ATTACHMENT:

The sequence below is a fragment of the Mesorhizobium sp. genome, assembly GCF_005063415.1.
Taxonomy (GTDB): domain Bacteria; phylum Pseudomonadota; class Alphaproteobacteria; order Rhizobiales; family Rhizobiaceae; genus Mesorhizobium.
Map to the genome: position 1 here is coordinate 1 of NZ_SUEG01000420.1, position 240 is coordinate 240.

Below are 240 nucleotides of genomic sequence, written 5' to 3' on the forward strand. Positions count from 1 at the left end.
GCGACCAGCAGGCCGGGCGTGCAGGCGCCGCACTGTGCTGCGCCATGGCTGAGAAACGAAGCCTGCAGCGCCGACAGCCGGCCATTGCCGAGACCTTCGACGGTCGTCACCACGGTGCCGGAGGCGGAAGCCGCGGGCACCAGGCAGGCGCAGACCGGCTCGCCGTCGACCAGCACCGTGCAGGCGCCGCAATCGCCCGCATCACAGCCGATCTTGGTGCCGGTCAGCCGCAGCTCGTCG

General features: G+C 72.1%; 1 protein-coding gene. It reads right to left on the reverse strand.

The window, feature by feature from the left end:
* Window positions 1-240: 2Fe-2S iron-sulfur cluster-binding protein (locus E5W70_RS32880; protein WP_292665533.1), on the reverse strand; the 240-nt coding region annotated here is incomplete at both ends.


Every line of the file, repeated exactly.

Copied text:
The sequence below is a fragment of the Mesorhizobium sp. genome, assembly GCF_005063415.1.
Taxonomy (GTDB): domain Bacteria; phylum Pseudomonadota; class Alphaproteobacteria; order Rhizobiales; family Rhizobiaceae; genus Mesorhizobium.
Map to the genome: position 1 here is coordinate 1 of NZ_SUEG01000420.1, position 240 is coordinate 240.

Below are 240 nucleotides of genomic sequence, written 5' to 3' on the forward strand. Positions count from 1 at the left end.
GCGACCAGCAGGCCGGGCGTGCAGGCGCCGCACTGTGCTGCGCCATGGCTGAGAAACGAAGCCTGCAGCGCCGACAGCCGGCCATTGCCGAGACCTTCGACGGTCGTCACCACGGTGCCGGAGGCGGAAGCCGCGGGCACCAGGCAGGCGCAGACCGGCTCGCCGTCGACCAGCACCGTGCAGGCGCCGCAATCGCCCGCATCACAGCCGATCTTGGTGCCGGTCAGCCGCAGCTCGTCG

General features: G+C 72.1%; 1 protein-coding gene. It reads right to left on the reverse strand.

The window, feature by feature from the left end:
* Window positions 1-240: 2Fe-2S iron-sulfur cluster-binding protein (locus E5W70_RS32880; protein WP_292665533.1), on the reverse strand; the 240-nt coding region annotated here is incomplete at both ends.